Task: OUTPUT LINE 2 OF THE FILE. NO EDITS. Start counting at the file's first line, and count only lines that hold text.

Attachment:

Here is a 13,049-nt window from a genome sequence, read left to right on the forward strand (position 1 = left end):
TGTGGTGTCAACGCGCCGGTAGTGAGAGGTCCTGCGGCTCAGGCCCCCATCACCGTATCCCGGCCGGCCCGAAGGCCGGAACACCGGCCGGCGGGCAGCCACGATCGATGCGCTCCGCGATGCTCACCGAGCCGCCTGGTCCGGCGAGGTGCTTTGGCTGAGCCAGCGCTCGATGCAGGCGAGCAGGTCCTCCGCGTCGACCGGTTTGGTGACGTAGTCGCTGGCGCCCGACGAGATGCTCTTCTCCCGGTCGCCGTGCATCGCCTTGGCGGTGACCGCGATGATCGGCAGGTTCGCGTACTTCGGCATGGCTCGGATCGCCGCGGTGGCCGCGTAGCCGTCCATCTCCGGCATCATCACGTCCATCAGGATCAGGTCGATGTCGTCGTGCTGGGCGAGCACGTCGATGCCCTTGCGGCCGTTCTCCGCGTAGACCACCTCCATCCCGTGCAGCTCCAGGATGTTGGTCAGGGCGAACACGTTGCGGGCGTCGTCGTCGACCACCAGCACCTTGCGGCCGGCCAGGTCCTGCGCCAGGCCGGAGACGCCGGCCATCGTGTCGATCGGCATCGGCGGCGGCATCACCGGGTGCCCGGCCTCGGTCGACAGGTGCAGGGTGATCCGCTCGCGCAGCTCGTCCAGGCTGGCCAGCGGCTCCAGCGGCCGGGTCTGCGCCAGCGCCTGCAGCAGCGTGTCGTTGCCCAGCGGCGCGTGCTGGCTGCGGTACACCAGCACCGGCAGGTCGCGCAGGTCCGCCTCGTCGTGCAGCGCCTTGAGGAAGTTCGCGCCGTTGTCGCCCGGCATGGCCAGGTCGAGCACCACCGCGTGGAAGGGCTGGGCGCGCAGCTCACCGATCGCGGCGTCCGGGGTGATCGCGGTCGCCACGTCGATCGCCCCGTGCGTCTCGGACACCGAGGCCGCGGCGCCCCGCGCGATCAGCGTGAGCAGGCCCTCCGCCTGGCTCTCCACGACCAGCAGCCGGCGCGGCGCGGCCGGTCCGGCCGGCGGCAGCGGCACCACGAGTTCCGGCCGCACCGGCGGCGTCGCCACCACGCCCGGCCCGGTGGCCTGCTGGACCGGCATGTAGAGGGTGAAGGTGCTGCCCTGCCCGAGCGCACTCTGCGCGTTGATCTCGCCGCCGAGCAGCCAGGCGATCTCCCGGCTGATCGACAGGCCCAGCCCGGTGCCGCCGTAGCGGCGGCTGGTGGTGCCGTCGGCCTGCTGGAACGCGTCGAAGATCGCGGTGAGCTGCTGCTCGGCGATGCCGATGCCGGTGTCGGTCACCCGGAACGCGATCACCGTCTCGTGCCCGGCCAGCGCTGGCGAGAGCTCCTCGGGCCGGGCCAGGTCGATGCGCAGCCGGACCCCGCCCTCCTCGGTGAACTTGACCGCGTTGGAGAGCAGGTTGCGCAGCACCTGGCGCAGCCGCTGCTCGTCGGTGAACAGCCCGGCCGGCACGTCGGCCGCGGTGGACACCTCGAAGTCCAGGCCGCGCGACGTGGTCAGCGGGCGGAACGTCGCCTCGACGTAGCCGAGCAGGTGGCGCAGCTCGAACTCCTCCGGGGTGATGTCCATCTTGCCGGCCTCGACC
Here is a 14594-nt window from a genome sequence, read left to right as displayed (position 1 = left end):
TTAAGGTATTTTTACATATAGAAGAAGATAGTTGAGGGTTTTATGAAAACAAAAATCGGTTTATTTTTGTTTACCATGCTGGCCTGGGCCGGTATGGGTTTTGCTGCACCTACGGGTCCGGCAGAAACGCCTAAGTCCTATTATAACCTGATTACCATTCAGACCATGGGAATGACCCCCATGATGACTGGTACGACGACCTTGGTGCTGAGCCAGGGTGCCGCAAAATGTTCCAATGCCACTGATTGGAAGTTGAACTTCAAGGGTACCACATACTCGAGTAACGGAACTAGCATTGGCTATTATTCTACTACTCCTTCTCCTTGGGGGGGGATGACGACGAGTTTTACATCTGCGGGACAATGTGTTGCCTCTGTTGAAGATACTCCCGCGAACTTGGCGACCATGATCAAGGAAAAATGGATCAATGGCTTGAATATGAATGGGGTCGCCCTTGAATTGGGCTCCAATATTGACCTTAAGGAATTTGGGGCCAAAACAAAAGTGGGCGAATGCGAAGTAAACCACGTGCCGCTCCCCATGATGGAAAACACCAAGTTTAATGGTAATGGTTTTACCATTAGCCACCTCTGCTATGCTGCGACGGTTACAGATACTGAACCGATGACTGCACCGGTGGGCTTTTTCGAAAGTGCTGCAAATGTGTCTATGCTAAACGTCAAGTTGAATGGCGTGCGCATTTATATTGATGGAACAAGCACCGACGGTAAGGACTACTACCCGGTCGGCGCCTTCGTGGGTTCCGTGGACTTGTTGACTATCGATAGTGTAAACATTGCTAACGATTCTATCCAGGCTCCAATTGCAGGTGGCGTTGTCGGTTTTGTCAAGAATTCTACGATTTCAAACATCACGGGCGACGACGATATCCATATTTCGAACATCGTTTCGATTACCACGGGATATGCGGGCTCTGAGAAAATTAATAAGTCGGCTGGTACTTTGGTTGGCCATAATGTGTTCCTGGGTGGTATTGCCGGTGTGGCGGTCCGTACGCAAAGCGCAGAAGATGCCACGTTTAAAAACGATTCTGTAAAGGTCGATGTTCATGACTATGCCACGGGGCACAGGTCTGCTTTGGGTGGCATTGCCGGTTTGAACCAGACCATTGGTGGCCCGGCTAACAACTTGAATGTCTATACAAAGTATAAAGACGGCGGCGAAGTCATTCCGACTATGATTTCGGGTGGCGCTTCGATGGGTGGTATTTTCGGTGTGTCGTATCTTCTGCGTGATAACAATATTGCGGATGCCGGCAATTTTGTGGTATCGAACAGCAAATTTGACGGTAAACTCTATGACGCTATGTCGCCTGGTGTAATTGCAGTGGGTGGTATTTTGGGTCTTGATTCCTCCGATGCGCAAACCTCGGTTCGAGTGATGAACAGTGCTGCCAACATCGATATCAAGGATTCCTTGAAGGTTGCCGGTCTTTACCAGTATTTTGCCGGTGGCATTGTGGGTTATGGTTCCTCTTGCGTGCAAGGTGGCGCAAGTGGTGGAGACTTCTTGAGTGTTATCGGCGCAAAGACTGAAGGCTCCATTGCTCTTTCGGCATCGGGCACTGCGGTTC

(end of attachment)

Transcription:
TGTGGTGTCAACGCGCCGGTAGTGAGAGGTCCTGCGGCTCAGGCCCCCATCACCGTATCCCGGCCGGCCCGAAGGCCGGAACACCGGCCGGCGGGCAGCCACGATCGATGCGCTCCGCGATGCTCACCGAGCCGCCTGGTCCGGCGAGGTGCTTTGGCTGAGCCAGCGCTCGATGCAGGCGAGCAGGTCCTCCGCGTCGACCGGTTTGGTGACGTAGTCGCTGGCGCCCGACGAGATGCTCTTCTCCCGGTCGCCGTGCATCGCCTTGGCGGTGACCGCGATGATCGGCAGGTTCGCGTACTTCGGCATGGCTCGGATCGCCGCGGTGGCCGCGTAGCCGTCCATCTCCGGCATCATCACGTCCATCAGGATCAGGTCGATGTCGTCGTGCTGGGCGAGCACGTCGATGCCCTTGCGGCCGTTCTCCGCGTAGACCACCTCCATCCCGTGCAGCTCCAGGATGTTGGTCAGGGCGAACACGTTGCGGGCGTCGTCGTCGACCACCAGCACCTTGCGGCCGGCCAGGTCCTGCGCCAGGCCGGAGACGCCGGCCATCGTGTCGATCGGCATCGGCGGCGGCATCACCGGGTGCCCGGCCTCGGTCGACAGGTGCAGGGTGATCCGCTCGCGCAGCTCGTCCAGGCTGGCCAGCGGCTCCAGCGGCCGGGTCTGCGCCAGCGCCTGCAGCAGCGTGTCGTTGCCCAGCGGCGCGTGCTGGCTGCGGTACACCAGCACCGGCAGGTCGCGCAGGTCCGCCTCGTCGTGCAGCGCCTTGAGGAAGTTCGCGCCGTTGTCGCCCGGCATGGCCAGGTCGAGCACCACCGCGTGGAAGGGCTGGGCGCGCAGCTCACCGATCGCGGCGTCCGGGGTGATCGCGGTCGCCACGTCGATCGCCCCGTGCGTCTCGGACACCGAGGCCGCGGCGCCCCGCGCGATCAGCGTGAGCAGGCCCTCCGCCTGGCTCTCCACGACCAGCAGCCGGCGCGGCGCGGCCGGTCCGGCCGGCGGCAGCGGCACCACGAGTTCCGGCCGCACCGGCGGCGTCGCCACCACGCCCGGCCCGGTGGCCTGCTGGACCGGCATGTAGAGGGTGAAGGTGCTGCCCTGCCCGAGCGCACTCTGCGCGTTGATCTCGCCGCCGAGCAGCCAGGCGATCTCCCGGCTGATCGACAGGCCCAGCCCGGTGCCGCCGTAGCGGCGGCTGGTGGTGCCGTCGGCCTGCTGGAACGCGTCGAAGATCGCGGTGAGCTGCTGCTCGGCGATGCCGATGCCGGTGTCGGTCACCCGGAACGCGATCACCGTCTCGTGCCCGGCCAGCGCTGGCGAGAGCTCCTCGGGCCGGGCCAGGTCGATGCGCAGCCGGACCCCGCCCTCCTCGGTGAACTTGACCGCGTTGGAGAGCAGGTTGCGCAGCACCTGGCGCAGCCGCTGCTCGTCGGTGAACAGCCCGGCCGGCACGTCGGCCGCGGTGGACACCTCGAAGTCCAGGCCGCGCGACGTGGTCAGCGGGCGGAACGTCGCCTCGACGTAGCCGAGCAGGTGGCGCAGCTCGAACTCCTCCGGGGTGATGTCCATCTTGCCGGCCTCGACC